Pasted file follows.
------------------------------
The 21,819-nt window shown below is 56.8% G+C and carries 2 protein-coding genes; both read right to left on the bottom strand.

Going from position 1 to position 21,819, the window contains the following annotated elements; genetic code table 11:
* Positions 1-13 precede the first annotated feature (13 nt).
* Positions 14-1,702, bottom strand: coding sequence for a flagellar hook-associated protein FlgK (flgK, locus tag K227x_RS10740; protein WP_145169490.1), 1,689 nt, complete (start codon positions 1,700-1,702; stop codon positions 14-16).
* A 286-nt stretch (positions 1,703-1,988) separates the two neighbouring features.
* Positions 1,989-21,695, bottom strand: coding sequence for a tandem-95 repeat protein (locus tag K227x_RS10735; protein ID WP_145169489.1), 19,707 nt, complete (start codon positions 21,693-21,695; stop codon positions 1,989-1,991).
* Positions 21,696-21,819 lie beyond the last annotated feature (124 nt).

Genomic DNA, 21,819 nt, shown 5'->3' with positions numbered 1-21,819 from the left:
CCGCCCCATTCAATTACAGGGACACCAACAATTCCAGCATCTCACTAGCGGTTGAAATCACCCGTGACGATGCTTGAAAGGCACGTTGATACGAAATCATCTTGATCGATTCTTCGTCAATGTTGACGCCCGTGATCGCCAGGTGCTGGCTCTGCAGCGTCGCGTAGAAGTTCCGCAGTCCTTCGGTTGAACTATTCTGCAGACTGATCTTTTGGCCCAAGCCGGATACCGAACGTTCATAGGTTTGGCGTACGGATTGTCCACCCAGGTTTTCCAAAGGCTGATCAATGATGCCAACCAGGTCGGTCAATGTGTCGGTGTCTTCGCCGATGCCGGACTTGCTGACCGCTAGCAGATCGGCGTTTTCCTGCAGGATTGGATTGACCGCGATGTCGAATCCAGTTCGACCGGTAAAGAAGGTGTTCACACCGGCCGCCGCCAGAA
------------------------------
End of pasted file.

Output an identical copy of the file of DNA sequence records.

The 21,819-nt window shown below is 56.8% G+C and carries 2 protein-coding genes; both read right to left on the bottom strand.

Going from position 1 to position 21,819, the window contains the following annotated elements; genetic code table 11:
* Positions 1-13 precede the first annotated feature (13 nt).
* Positions 14-1,702, bottom strand: coding sequence for a flagellar hook-associated protein FlgK (flgK, locus tag K227x_RS10740; protein WP_145169490.1), 1,689 nt, complete (start codon positions 1,700-1,702; stop codon positions 14-16).
* A 286-nt stretch (positions 1,703-1,988) separates the two neighbouring features.
* Positions 1,989-21,695, bottom strand: coding sequence for a tandem-95 repeat protein (locus tag K227x_RS10735; protein ID WP_145169489.1), 19,707 nt, complete (start codon positions 21,693-21,695; stop codon positions 1,989-1,991).
* Positions 21,696-21,819 lie beyond the last annotated feature (124 nt).

Genomic DNA, 21,819 nt, shown 5'->3' with positions numbered 1-21,819 from the left:
CCGCCCCATTCAATTACAGGGACACCAACAATTCCAGCATCTCACTAGCGGTTGAAATCACCCGTGACGATGCTTGAAAGGCACGTTGATACGAAATCATCTTGATCGATTCTTCGTCAATGTTGACGCCCGTGATCGCCAGGTGCTGGCTCTGCAGCGTCGCGTAGAAGTTCCGCAGTCCTTCGGTTGAACTATTCTGCAGACTGATCTTTTGGCCCAAGCCGGATACCGAACGTTCATAGGTTTGGCGTACGGATTGTCCACCCAGGTTTTCCAAAGGCTGATCAATGATGCCAACCAGGTCGGTCAATGTGTCGGTGTCTTCGCCGATGCCGGACTTGCTGACCGCTAGCAGATCGGCGTTTTCCTGCAGGATTGGATTGACCGCGATGTCGAATCCAGTTCGACCGGTAAAGAAGGTGTTCACACCGGCCGCCGCCAGAA